Rudyard Kipling was one of the most popular writers of his era, and his novel Kim, first published in 1901, has become one of his most well-known nonjuvenile works.
The novel takes place at a time contemporary to the book’s publication; its setting is India under the British Empire. The title character is a boy of Irish descent who is orphaned and grows up independently in the streets of India, taken care of by a “half-caste” woman, a keeper of an opium den. Kim, an energetic and playful character, although full-blooded Irish, grows up as a “native” and acquires the ability to seamlessly blend into the many ethnic and religious groups of the Indian subcontinent. When he meets a wandering Tibetan lama who is in search of a sacred river, Kim becomes his follower and proceeds on a journey covering the whole of India. Kipling’s account of Kim’s travels throughout the subcontinent gave him opportunity to describe the many peoples and cultures that made up India, and a significant portion of the novel is devoted to such descriptions, which have been both lauded as magical and visionary and derided as stereotypical and imperialistic.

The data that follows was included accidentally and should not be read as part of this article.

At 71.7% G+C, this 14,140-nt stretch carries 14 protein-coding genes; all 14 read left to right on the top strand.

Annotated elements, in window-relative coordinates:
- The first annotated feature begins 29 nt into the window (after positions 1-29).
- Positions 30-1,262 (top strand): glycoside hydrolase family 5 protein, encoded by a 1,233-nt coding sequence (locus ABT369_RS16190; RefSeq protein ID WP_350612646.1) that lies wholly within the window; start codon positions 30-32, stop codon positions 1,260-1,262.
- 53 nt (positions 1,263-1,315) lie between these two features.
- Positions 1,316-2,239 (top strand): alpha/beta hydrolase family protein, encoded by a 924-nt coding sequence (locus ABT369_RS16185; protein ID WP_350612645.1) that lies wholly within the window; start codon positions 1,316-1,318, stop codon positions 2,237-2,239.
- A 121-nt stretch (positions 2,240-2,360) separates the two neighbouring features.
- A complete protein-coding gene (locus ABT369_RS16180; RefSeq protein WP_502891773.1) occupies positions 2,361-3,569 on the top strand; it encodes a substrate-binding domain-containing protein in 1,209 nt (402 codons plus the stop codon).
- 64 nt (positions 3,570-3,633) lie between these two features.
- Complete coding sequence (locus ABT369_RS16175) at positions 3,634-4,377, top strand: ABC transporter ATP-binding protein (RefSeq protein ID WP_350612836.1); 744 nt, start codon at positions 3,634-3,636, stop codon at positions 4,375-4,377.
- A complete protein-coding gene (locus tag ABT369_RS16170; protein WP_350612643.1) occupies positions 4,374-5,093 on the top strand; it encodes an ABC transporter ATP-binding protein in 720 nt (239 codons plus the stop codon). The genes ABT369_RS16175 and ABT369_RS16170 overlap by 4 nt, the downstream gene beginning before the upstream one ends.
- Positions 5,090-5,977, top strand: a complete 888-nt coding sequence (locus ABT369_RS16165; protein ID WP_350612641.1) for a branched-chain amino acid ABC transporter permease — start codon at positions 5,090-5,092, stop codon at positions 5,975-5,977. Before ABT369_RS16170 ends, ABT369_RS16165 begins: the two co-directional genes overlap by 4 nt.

Kim eventually comes upon the army regiment that his father had belonged to and makes the acquaintance of the colonel. Colonel Creighton recognizes Kim’s great talent for blending into the many diverse cultures of India and trains him to become a spy and a mapmaker for the British army. The adventures that Kim undergoes as a spy, his endearing relationship with the lama, and the skill and craftsmanship of Kipling’s writing have all caused this adventurous and descriptive—if controversial—novel to persist as a minor classic of historical English literature.
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